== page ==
Elon Musk on the Board of Directors of Twitter. What can go wrong?

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Elon Musk one of the most enigmatic people in the tech sector, as evidenced by his recent decision to become Twitter’s largest shareholder. Tuesday, four weeks after he bought 9.2% shares on the social media platform, having bought nearly 73.5 million shares for a total of about $2.4 billion, Musk joined the board of Twitter, where he will remain until at least 2024.

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Musk’s transition from passive shareholder to board member is huge – he now owns more than four times as much Twitter stock as founder Jack Dorsey. (Musk’s share was only announced on Monday, which is longer than the deadline set by regulators. what experts call “slam dunk” violation financial law.) His move also left many wondering what’s next for Twitter.

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Musk joined back in June 2009 and has amassed 80.7 million followers to date. But despite being so popular on the platform, he has a long-standing love-hate relationship with her. In July 2016 he confessed his love for Twitter. Then in February 2017 he described it as “Hellscape Hater”. By December 2017 he return to love. In February 2019, Musk responded to Twitter founder Jack Dorsey by saying that “Twitter rules.” But in July 2020, he tweeted that Twitter sucks just a few months after he said it Dorsey had a good heart.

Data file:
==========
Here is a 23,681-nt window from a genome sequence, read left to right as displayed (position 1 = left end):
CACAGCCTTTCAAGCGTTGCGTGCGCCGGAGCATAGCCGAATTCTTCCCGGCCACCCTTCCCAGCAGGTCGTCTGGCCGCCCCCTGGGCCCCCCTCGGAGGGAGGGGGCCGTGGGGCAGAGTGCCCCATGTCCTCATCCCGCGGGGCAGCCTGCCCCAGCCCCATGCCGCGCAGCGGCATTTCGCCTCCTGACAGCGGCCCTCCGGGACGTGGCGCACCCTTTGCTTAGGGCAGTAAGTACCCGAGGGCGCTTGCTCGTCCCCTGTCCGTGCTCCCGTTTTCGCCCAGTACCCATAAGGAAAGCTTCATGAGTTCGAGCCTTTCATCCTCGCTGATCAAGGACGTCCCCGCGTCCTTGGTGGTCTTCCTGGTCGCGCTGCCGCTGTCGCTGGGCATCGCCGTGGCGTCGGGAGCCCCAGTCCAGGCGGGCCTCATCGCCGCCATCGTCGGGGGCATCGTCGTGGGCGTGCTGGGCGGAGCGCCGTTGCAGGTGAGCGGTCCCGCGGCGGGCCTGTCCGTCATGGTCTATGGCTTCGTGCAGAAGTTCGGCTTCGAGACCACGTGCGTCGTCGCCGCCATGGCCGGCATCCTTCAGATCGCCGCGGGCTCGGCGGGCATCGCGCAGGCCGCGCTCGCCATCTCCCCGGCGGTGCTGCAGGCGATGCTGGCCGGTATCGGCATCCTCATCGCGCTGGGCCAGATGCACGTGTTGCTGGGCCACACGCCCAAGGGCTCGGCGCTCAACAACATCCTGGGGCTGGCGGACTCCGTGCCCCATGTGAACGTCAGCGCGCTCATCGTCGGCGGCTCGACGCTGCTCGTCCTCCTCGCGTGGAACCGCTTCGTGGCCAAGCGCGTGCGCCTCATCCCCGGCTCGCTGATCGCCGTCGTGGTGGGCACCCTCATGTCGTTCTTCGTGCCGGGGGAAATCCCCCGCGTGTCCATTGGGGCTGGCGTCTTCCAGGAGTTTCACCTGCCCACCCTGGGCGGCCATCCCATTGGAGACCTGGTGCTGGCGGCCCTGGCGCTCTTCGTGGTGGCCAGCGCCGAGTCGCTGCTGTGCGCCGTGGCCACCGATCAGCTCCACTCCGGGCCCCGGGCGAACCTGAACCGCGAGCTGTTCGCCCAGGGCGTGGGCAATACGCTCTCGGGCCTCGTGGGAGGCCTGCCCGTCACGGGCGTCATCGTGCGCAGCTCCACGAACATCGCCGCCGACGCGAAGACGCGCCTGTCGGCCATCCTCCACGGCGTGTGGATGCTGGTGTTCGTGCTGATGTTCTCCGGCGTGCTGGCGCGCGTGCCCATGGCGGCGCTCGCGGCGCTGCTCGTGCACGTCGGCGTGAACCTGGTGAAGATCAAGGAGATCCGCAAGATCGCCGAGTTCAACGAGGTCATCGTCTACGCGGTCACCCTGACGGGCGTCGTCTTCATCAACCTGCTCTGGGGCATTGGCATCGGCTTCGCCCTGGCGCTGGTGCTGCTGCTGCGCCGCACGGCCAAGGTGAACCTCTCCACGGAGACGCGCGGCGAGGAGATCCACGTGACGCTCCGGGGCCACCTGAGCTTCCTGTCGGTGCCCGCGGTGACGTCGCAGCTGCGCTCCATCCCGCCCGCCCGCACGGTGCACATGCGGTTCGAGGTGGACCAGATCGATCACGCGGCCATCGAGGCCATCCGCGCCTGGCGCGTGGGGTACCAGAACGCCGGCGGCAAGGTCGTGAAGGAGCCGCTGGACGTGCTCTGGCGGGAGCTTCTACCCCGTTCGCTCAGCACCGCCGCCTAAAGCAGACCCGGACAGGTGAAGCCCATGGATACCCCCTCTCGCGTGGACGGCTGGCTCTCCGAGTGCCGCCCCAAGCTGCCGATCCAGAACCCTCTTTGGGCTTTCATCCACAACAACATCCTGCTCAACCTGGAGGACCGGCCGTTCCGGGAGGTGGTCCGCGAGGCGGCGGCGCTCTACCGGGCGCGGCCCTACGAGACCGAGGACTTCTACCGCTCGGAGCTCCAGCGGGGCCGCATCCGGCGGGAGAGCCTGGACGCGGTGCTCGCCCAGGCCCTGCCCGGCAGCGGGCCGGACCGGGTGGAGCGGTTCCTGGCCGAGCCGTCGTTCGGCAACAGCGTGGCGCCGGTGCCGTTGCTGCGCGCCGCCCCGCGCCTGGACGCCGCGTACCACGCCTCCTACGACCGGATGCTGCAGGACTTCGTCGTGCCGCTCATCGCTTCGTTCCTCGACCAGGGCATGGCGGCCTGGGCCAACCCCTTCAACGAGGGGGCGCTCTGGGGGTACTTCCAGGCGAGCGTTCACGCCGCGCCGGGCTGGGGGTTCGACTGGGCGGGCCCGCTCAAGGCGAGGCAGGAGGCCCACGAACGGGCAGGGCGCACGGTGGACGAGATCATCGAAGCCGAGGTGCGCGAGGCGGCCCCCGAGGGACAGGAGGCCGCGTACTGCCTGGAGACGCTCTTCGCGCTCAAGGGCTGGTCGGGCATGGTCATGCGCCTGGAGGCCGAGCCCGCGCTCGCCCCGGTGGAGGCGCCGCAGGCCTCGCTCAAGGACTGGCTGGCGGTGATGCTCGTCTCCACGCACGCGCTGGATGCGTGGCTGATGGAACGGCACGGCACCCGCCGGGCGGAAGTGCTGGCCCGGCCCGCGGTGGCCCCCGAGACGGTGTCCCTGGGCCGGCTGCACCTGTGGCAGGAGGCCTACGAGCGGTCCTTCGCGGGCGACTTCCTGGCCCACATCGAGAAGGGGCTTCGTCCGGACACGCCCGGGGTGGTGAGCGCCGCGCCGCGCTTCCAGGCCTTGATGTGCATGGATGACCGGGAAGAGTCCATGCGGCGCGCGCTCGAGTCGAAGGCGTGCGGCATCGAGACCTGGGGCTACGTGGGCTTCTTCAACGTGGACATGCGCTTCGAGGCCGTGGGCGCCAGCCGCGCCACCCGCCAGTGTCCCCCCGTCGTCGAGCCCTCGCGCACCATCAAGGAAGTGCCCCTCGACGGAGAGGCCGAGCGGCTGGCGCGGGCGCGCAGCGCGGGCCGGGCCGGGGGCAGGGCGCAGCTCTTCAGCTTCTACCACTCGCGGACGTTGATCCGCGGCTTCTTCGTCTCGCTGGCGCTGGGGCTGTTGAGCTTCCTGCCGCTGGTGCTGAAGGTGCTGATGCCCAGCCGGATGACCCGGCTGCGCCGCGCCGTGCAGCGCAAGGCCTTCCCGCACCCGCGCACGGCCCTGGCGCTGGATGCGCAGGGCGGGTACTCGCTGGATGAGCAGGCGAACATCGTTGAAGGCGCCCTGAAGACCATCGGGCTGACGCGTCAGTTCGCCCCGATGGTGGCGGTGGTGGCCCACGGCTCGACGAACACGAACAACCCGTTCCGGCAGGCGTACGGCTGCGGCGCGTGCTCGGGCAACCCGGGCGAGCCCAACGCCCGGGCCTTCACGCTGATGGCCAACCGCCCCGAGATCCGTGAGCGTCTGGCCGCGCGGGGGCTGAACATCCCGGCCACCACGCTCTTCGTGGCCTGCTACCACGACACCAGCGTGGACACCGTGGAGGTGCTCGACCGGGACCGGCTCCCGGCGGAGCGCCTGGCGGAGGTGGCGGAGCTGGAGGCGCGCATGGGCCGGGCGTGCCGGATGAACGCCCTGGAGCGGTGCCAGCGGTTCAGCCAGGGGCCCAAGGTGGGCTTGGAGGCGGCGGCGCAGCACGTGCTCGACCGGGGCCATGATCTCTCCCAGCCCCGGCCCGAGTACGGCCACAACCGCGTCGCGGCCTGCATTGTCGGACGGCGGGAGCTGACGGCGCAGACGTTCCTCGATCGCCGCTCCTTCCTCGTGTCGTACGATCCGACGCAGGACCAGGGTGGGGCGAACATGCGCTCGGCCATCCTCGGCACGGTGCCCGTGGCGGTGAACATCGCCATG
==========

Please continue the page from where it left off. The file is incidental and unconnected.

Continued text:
Musk’s hot and cold relationship with Twitter does little to explain why he bought into the company and joined its board, although there are many theories. Musk did not respond to a request for comment.

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One hint can be found in his recent Twitter posts. Entrepreneur has long been an open book in the social network, speaking in 2018 that “my tweets are literally what I’m thinking about at the moment, not elaborate corporate nonsense that is actually hackneyed propaganda.”